Last night, the Waits came to dinner. Despite a coffee with Laura during one of Skater Girl's Saturday workshops and a trip to the rink for the Waits offspring to skate, there was much to catch up on and discuss. Even with the evaporation of hours, it seems like we scarcely touched the tip of the conversational iceberg. Not unlike a doctor's appointment, there were many questions regarding their ministry in Puerto Lempira that went unasked as well as tidbits about their family, daily life, and mutual friends and acquaintances. (That can all be fodder for e-mail and blog surfing in the future.) The dangers of too little time, and the best sort of visit that leaves one wishing for more at the close.
One of those intriguing topics with Laura was her questioning why people sometimes feel the need to trot out justifications for purchases, possessions, behaviors, etc. with her. (Ah, my humble friend...) She isn't the sort of puffed-up person to recognize how the comparable lack of material things in the family's life challenges those who know them. It's not that they do not wish for, enjoy, or acquire stuff, but they did sell everything to head off to the relative wilds in service to others. Shedding the creature comforts and excesses inherent in an area that has been relatively unscathed by the recent economic downturn is going to bring about some justification. Justification not born of any real or imagined judgment on Laura's part necessarily, but out of questions that one might ask oneself when faced with the cost in time, money, and energy to maintain the suburban dream while seeking Christ.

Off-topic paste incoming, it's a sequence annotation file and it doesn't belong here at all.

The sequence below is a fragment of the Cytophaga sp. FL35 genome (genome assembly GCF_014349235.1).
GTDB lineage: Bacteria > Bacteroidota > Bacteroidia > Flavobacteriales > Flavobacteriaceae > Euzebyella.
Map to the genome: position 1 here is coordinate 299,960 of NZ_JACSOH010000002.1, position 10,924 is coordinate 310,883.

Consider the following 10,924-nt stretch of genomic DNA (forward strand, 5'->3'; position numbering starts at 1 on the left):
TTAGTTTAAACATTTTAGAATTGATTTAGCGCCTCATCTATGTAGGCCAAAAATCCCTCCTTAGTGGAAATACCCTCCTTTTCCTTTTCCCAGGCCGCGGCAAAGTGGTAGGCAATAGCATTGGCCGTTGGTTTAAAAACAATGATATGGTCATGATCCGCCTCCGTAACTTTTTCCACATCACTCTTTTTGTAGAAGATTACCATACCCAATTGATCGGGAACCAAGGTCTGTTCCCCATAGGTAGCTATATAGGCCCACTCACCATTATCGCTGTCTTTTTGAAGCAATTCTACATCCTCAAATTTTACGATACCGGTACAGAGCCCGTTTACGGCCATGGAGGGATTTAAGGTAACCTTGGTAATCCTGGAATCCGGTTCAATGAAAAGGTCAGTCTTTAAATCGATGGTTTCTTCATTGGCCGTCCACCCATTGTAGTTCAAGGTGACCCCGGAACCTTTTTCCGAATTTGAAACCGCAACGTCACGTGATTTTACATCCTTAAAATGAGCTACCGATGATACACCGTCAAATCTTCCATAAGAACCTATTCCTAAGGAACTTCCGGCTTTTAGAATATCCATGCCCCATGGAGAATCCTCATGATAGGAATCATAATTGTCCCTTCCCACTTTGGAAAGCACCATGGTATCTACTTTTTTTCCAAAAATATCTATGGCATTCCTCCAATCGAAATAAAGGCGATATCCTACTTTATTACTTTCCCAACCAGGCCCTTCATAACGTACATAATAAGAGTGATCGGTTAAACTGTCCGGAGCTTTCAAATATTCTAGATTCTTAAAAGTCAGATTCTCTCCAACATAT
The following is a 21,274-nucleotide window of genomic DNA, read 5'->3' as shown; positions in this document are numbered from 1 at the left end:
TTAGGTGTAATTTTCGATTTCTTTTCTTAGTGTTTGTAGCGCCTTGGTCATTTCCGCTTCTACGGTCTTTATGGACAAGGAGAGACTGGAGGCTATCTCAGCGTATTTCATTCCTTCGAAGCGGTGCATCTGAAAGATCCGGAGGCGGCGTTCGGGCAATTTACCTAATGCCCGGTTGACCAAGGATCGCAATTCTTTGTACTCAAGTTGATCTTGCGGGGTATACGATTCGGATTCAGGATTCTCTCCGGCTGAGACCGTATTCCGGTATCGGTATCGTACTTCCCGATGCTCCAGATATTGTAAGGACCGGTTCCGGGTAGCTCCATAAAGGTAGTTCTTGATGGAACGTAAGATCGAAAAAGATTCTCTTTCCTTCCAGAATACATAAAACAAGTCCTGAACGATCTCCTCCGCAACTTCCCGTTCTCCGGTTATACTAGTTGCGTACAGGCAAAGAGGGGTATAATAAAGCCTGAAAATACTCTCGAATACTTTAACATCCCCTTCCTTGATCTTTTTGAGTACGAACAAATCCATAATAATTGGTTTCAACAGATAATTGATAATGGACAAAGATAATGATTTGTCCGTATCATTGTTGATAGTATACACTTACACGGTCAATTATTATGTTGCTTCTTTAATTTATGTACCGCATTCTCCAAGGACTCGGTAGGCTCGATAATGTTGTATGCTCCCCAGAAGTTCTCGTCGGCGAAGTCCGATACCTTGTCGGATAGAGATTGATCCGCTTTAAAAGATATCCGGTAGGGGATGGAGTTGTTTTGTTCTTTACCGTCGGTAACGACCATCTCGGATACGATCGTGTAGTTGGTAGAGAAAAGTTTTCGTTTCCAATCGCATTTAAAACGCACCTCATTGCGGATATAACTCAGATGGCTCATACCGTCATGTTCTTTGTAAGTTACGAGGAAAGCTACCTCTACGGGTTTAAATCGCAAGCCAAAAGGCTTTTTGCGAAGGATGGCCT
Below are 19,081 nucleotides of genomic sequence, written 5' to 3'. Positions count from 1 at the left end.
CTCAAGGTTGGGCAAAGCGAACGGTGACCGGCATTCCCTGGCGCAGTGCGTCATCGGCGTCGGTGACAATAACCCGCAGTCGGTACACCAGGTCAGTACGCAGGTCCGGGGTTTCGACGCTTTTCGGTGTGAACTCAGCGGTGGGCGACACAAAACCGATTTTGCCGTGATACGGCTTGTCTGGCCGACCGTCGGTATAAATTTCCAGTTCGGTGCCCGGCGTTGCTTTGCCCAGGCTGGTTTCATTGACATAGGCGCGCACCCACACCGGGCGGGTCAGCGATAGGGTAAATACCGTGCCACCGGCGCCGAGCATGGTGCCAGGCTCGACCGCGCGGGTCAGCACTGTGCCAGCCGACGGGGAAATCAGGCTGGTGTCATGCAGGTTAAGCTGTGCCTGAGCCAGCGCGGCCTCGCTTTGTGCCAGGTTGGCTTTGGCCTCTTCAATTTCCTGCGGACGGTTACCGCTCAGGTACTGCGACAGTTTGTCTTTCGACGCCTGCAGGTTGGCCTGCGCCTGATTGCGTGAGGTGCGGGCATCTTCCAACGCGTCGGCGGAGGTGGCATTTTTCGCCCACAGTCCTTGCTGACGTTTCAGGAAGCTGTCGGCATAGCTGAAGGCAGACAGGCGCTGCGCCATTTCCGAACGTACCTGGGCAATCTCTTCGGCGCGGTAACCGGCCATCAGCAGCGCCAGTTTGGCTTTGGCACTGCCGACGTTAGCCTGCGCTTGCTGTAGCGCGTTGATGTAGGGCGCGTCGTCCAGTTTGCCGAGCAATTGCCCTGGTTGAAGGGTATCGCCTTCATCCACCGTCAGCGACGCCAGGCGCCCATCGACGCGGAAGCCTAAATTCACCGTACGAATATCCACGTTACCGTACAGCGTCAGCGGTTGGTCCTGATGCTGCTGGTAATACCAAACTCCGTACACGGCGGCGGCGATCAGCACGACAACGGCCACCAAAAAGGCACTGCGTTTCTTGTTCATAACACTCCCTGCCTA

This opinion is formed of experience in giving consideration to life and priorities between their home and our own. Having known the family in their American Dream achieving days and experiencing some of the trepidation felt by Laura regarding the transition to their big adventure, there is much to admire in the changes they chose to embrace on discovering God's call. Comparison of the relative cost of a child's sponsorship providing education and basic necessities to the far more frivolous expenses of a pretty dress for Middle Child or the scheduled time devoted to the rink with the fluid daily work of Reach Out Honduras helps to put our use of resources in a perspective that can be lost in the bounty of Plenty. By living with Enough (or less), the Waits gift our family (and apparently others) with the opportunity personal examination in a light that can bring about purposeful giving, personal appreciation of what one possesses, and temperance of excess.